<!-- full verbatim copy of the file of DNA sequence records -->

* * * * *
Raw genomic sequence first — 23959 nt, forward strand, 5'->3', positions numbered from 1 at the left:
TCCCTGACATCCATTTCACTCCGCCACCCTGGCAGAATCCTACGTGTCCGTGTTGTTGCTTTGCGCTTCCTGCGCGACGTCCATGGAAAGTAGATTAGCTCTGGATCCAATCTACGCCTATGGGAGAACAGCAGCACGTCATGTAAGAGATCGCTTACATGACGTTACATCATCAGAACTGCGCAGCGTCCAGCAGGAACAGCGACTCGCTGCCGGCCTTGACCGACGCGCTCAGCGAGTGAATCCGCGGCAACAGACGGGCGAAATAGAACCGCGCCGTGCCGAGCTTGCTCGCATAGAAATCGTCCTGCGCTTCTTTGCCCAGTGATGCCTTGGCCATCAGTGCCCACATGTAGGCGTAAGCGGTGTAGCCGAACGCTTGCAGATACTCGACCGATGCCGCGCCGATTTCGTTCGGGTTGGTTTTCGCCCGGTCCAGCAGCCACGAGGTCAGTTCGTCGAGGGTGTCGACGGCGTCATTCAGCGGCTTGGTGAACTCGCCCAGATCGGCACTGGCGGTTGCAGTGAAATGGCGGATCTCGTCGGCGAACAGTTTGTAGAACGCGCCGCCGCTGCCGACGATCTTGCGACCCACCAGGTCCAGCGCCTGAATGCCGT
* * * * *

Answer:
Raw genomic sequence first — 23959 nt, forward strand, 5'->3', positions numbered from 1 at the left:
TCCCTGACATCCATTTCACTCCGCCACCCTGGCAGAATCCTACGTGTCCGTGTTGTTGCTTTGCGCTTCCTGCGCGACGTCCATGGAAAGTAGATTAGCTCTGGATCCAATCTACGCCTATGGGAGAACAGCAGCACGTCATGTAAGAGATCGCTTACATGACGTTACATCATCAGAACTGCGCAGCGTCCAGCAGGAACAGCGACTCGCTGCCGGCCTTGACCGACGCGCTCAGCGAGTGAATCCGCGGCAACAGACGGGCGAAATAGAACCGCGCCGTGCCGAGCTTGCTCGCATAGAAATCGTCCTGCGCTTCTTTGCCCAGTGATGCCTTGGCCATCAGTGCCCACATGTAGGCGTAAGCGGTGTAGCCGAACGCTTGCAGATACTCGACCGATGCCGCGCCGATTTCGTTCGGGTTGGTTTTCGCCCGGTCCAGCAGCCACGAGGTCAGTTCGTCGAGGGTGTCGACGGCGTCATTCAGCGGCTTGGTGAACTCGCCCAGATCGGCACTGGCGGTTGCAGTGAAATGGCGGATCTCGTCGGCGAACAGTTTGTAGAACGCGCCGCCGCTGCCGACGATCTTGCGACCCACCAGGTCCAGCGCCTGAATGCCGT